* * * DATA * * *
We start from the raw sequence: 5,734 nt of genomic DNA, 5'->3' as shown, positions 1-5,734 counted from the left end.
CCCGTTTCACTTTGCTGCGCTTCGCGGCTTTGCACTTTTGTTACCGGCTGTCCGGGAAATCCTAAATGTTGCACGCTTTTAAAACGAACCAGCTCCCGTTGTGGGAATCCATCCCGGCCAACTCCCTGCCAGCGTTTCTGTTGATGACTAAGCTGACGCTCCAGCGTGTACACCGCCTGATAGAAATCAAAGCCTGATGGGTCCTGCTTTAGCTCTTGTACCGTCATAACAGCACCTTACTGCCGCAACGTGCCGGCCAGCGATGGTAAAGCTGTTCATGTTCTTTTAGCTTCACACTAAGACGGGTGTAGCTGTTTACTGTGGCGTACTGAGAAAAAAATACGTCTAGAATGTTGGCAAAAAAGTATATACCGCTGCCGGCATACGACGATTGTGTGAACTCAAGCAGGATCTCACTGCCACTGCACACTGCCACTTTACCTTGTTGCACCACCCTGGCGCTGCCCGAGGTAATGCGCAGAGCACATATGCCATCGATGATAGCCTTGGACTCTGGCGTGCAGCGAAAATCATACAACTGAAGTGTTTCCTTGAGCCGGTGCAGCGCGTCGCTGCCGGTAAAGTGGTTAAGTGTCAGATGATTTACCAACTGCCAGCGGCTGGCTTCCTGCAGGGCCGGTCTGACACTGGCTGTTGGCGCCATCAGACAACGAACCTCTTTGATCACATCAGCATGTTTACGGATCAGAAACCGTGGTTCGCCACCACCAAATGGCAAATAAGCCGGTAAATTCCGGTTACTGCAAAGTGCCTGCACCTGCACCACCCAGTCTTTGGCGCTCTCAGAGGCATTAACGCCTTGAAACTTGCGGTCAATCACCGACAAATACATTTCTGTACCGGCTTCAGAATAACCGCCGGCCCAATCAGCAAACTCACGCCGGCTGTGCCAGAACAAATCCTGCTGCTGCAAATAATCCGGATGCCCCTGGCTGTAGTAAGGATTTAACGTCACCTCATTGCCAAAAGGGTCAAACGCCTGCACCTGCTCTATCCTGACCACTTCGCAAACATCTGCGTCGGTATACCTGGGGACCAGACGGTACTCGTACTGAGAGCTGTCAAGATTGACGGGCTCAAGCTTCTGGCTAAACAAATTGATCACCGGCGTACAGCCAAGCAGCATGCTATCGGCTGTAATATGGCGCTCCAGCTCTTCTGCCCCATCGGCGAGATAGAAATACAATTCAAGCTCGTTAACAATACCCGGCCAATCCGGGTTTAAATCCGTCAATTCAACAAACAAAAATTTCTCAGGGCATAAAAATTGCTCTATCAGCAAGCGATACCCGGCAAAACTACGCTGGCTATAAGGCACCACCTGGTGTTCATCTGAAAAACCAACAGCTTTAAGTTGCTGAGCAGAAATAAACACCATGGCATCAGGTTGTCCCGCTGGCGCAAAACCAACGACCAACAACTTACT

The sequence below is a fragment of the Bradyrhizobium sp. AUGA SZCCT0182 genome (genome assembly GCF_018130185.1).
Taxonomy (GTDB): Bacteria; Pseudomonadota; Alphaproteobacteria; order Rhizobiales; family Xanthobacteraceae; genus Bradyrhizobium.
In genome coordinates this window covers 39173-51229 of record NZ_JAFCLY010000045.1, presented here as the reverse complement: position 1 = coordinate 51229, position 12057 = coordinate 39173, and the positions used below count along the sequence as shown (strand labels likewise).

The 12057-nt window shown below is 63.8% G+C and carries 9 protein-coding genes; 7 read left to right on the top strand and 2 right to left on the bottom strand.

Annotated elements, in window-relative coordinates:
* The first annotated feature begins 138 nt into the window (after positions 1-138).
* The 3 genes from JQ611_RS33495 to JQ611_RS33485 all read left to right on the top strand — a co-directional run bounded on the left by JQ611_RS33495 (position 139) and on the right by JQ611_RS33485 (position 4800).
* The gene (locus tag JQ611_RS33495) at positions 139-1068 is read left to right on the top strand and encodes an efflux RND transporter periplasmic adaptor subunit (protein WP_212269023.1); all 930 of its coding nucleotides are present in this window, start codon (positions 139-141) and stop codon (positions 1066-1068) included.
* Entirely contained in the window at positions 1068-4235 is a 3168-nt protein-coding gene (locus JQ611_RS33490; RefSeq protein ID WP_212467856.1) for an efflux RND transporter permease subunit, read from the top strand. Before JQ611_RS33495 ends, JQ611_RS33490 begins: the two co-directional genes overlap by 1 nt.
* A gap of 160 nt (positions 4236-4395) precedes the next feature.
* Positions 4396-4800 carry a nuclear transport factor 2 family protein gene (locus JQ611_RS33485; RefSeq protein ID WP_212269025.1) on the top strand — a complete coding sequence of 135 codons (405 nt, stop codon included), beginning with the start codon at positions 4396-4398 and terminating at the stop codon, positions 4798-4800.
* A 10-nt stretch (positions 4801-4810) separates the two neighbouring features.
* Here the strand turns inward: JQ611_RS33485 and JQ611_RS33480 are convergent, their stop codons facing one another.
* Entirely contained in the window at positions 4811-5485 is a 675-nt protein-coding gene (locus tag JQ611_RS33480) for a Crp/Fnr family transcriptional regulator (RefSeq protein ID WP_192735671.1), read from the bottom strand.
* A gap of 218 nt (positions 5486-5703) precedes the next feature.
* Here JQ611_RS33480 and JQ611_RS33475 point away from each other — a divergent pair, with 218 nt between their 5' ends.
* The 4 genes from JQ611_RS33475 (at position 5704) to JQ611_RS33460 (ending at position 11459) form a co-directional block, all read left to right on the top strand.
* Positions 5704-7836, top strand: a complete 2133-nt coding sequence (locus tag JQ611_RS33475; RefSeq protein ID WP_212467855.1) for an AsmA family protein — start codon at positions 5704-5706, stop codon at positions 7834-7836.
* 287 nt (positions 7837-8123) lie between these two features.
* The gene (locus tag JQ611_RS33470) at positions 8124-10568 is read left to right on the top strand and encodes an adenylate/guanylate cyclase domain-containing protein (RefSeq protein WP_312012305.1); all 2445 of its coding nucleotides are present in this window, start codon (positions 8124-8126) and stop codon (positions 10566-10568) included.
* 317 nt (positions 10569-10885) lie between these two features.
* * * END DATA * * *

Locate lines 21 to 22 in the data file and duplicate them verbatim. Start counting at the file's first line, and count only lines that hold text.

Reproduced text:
* 287 nt (positions 7837-8123) lie between these two features.
* The gene (locus tag JQ611_RS33470) at positions 8124-10568 is read left to right on the top strand and encodes an adenylate/guanylate cyclase domain-containing protein (RefSeq protein WP_312012305.1); all 2445 of its coding nucleotides are present in this window, start codon (positions 8124-8126) and stop codon (positions 10566-10568) included.